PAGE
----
15. Today I drove to Mt. Mansfield in Stowe, Vt. This is a 472 mile round trip.The Baja only got 24.5 mpg because of the high speed. This came to just under 20 gallons of gas. At 3.99 per, it cost $79.40 plus tolls for the trip. The only bm I was really interested in was Mt Mansfield (PG1699) but checking out the NGS site I found that no one had logged any of the bm's on the mountain to the NGS so I got all of them and logged them in to the NGS. It was a 7 mile hike with a 2800 ft elevation gain plus almost 61/2 hours of driving to find these benchmarks. Needless to say I'm one tired puppy.
  16. On Sunday, I'm driving to Vermont for six bm's and to climb Mt. Mansfield. Round trip is 480 miles. I think that this will be the last real long trip for awhile. There are not to many interesting bm's very close to my house to find anymore. I get around 25 mpg with my Subaru Baja. Dave
  17. This is a picture of PF1171 (Speckled Mt.) in Maine looking west toward Mt Washington in N.H.
  18. I find this to be the most interesting and informative section on the benchmarking website. Thanks, Dave
  19. Check out MZ3015. The marks are called nails but they could also be rivets. At any rate they are very small. I can't download the pics because the only place that I have them is on the Geocache site and I don't know how to get them from there.
  20. One of the rails should have a joint close to the square concrete box. Count down two joints to get two rails. Usually the track joints are staggard so that the train wheels don't hit the joints of each track at the same time. The 12 1/2 and 9 1/2 will be on that tracks on the other side from the concrete box. Measure 10.2 ft from the right rail and you should be in the area. A metal detector will help.
  21. hmm that might work in your part of the country Out here if you show up in a shirt and tie, you are either pounding a bible, selling insurance, or "Hi I'm from the Government and I'm here to help you" Most of which will get you shown the gate pretty quickly. My disguise is an older, somewhat beat up Toyota 4runner with antennas and a yellow "kojak". An aluminum folding clip board and a faded traffic vest. It really doesn't matter if I am in jeans, workboots and a t-shirt or the same ensemble with Carhart shorts. It looks like I am just another working stiff with a sometimes boring outdoor job. I have had law enforcement drive by and see the car in the ditch, slow down and wave before driving away. Ranchers see me inside the fence line at the orange post and wave. I don't think the slacks and ties would do too well with barbed wire! Last expedition I probably crossed 6 or 8 fences. Since most of the maps that I use to find benchmarks are topo, and not street maps I usually wear jeans or upland game pants, hiking or work boots a sleeveless shirt, booney hat or ball cap and a orange vest. Dressed like that I have never been refused access to anyones land. If I wore a wihte shirt and nice slacks they would really be turned into work clothes in a heartbeat after crawling on my hands and knees through the brush with a metal detector and then digging down 1-18 inches to find the station.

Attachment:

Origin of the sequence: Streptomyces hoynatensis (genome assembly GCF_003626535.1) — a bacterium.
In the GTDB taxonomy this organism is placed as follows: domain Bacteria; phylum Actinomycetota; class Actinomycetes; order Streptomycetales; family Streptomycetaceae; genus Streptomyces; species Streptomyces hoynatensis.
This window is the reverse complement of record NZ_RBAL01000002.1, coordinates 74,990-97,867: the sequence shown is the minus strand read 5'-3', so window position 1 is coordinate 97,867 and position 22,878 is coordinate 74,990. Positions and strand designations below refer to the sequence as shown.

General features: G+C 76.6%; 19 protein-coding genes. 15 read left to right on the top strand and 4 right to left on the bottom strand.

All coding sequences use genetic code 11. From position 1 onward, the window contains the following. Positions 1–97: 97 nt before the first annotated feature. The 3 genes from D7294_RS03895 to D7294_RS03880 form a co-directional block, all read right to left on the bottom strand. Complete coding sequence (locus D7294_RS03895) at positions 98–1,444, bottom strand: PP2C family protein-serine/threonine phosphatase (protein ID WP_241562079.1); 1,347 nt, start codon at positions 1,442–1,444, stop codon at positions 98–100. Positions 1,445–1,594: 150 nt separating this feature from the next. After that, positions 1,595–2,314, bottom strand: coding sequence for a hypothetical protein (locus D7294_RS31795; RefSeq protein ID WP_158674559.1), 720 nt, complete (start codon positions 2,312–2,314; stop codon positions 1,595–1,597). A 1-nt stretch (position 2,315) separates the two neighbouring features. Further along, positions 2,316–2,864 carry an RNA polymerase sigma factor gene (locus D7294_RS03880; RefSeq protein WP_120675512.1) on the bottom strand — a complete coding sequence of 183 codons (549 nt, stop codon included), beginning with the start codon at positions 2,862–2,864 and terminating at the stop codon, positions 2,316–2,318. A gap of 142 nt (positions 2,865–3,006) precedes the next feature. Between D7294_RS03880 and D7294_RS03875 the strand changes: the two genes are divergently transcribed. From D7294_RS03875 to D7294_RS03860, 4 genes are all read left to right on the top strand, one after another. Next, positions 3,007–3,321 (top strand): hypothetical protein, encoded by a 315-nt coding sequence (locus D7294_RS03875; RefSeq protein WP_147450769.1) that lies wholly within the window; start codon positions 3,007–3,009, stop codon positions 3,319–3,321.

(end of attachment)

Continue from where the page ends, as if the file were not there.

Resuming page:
22. I use a orange open mesh vest with ten pockets and two gromets that I keep small biners attached to clip my gps and compass to the vest. I got this vest from the Ben Meadows Co. ( benmeadows.com). I bought the vest for search and rescue work but I also use it for benchmarking. I only wish they made it in lime green which is more visible. The vests are not to expensive either. $39.70 ea and $35.90 for five or more. Item #5JB-105156
  23. If the land is not posted I just hike in the the station. If you want to get permission and want to find the landowner go to the local board of assessors and look at the maps. The assessor can then tell you who owns the land and how to reach them.
  24. My problem, like most of the serious benchmarkers is that we've found most of the stations within a long distance from home. Since I rarely look for any that have been found unless there very old or hard to get to, it cuts down on my local finds. Also I don't look for to many that are along the road or tanks or towers so my production has to drop down without a lot of traveling. As for Spoo's question, I don't have much more trouble finding them away from my home territory.